In keeping with my thoughts about creating tavern signs for establishments that once existed (the approach I have called "historical fiction"), I have forged ahead with yet another historical treasure. This time, I attempted to breath life into what has been called "America's first tavern". The Bell-in-Hand Tavern in Boston claims to have poured the first draft of cold beer in the year 1795.
Serving as a busy hub for printers and politicians, sailors and students, in no time at all, this New England watering hole established itself as the most prominent alehouse in Boston. The first owner of this famous establishment was Jimmy Wilson. The name sounds quite common to our modern ears, and in the streets of Revolutionary Boston, it was one that, more than likely, every Bostonian knew very well.
What was it about his tavern that made his name so familiar to everyone in Boston? Well, for Jimmy Wilson, such "fame" (as we refer to it today) derived initially from the fact that he, for some fifty years, had served as the town crier to his beloved neighbors. Being the bearer of news (good, bad or indifferent), Wilson had established himself within the hearts and minds of his city's populous. When he retired from his long-tenured post, he decided to open a bar. It would only seem fitting that his choice in naming this tavern be "The Bell-in-Hand".
So, what was so interesting about Jimmy Wilson's tavern? Well, this tavern not only insisted in the exclusive serving of ale (as opposed to the litany of standard liquors popular at the time), each drink order was served in two mugs. Apparently, one mug was used for the ale; the other held its frothy byproduct. As thick as the news Wilson had, for so many years, dispensed to his fellow citizenry, so too was the elixir served from his tap.
To this day, this tavern is in full operation - 45 Union Street, Boston, MA. Obviously, the establishment has changed substantially in both appearance and tradition. I mean, surely Jimmy Wilson would appear puzzled to learn that the Bell-in-Hand rocks a Facebook page! The menu offerings have inevitably grown to meet the needs of Boston's thirsty inhabitants and visitors. Within the rapid pace of Boston's daily life (considered a 'rat-race' to many), the cacophony resulting from the hustle and bustle can easily find its way from the streets into establishments like the Bell-in-Hand, attempting to distract us from enjoying a small piece of mind whilst in the company of our good friends and a cool beverage.
Despite this, I'll wager that - if one stops to listen very hard (even during happy hour) - they just might hear the sound of a singular bell ringing, finding its way through the thick crowd of this glorious alehouse... an echo which began in the wake of the Revolution; one that today reminds us of our American spirit and the need to unite with our fellow man / woman over a cold mug of ale.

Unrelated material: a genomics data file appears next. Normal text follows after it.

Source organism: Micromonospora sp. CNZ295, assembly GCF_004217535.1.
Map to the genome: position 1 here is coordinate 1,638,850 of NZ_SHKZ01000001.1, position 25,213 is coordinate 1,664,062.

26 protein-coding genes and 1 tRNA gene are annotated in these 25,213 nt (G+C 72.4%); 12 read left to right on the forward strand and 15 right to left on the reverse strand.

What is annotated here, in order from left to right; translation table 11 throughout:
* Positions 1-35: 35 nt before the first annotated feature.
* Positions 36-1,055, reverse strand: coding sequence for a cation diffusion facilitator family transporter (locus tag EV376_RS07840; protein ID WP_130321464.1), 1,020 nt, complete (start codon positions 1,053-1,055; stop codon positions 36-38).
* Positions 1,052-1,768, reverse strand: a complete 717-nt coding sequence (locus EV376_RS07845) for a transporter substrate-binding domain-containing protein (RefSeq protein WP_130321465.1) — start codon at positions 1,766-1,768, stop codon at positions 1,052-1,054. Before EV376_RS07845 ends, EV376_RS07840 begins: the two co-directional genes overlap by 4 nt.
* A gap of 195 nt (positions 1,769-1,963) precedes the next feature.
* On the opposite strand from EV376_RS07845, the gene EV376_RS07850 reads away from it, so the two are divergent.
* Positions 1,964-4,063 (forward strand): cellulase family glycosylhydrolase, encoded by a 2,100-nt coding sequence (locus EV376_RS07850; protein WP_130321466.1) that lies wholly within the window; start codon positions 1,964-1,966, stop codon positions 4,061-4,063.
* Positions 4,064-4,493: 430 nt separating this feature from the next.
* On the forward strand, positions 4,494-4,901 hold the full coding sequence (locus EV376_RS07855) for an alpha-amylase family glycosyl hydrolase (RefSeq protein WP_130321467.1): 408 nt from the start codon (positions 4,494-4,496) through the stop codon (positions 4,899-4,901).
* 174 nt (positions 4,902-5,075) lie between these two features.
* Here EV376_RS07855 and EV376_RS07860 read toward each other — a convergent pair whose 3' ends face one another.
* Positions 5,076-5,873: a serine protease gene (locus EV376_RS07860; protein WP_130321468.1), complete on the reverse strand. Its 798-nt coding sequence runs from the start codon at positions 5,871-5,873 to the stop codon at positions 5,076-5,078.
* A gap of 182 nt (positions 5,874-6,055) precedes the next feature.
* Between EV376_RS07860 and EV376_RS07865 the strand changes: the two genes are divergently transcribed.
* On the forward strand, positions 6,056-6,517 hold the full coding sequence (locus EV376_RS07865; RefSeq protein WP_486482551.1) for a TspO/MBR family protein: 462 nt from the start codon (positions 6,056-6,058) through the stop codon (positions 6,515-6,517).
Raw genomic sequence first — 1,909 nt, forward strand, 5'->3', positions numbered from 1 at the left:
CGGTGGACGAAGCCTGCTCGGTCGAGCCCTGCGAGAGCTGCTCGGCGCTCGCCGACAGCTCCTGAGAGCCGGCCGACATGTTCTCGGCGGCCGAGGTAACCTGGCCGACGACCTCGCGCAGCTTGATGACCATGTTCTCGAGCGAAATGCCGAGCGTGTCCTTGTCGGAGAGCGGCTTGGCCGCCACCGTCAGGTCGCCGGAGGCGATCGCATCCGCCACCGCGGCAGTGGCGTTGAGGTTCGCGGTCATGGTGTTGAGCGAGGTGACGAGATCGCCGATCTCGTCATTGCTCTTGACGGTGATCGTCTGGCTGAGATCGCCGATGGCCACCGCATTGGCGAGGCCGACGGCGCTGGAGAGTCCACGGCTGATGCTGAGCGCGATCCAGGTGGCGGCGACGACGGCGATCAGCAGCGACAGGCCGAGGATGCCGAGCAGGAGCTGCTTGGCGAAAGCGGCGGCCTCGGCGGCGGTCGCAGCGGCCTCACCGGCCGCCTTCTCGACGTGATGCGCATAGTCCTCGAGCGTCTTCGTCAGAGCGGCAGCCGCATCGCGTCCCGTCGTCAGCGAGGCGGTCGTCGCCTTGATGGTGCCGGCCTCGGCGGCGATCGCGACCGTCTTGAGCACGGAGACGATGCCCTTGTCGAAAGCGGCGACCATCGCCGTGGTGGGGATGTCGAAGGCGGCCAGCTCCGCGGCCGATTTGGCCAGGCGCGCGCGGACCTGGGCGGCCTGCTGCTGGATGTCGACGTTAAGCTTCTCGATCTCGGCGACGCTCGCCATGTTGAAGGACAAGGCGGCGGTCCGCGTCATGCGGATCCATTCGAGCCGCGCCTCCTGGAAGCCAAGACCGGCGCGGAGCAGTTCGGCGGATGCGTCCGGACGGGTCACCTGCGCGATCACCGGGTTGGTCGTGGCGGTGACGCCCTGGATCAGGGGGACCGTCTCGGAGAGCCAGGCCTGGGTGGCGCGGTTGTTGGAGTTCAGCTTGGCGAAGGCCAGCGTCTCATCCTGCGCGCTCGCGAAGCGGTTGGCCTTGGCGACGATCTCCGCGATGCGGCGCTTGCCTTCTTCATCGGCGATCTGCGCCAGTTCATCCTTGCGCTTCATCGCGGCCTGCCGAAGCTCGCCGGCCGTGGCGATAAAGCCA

My thought process
So, after my digging and learning about this amazing tavern, I located a very interesting panel that once rested inside a shutter, possibly a door. The physical surface was perfect for this venture, as I proceeded to apply layers and layers of paint, in hopes to create the appearance of a substrate that had bore witness to years and years of experience amidst a tavern environment - the smoke, soot, changes in temperature, sunlight, occasional repair / repainting, cleaning, and the possible slight alteration here and there to the sign's design.
My aim was to create something that would have functioned as a secondary sign, not the main exterior billboard that would have graced the exterior. This sign would have rested above the fireplace mantel, possibly behind the bar... in either case, a product of pride in the establishment; one that reminded the customers within that they were indeed, even if for a small time, a true part of this environment. The color choices - red and teal/green - might appear strange at first. However, by integrating this scheme within multiple layers of varnish and washes, the results are harmonious. I particularly enjoy seeing the highly saturated versions of the red and green poke through here and there, even though they are present in small and subtle measure. The gravy-brown tonality serves to unify the entire sign, holding the visual aesthetic together.
As of today, this sign is available for purchase. This is an original work and rather exclusive, so I encourage you to act swiftly. I may or may not choose to make more like this, but am certain that there will not be two alike... the panel used for this sign was a true maverick, hiding deep within my stockpile of surfaces. Please let me know if you have any questions or would like to see additional photos of this piece. Thank you for reading!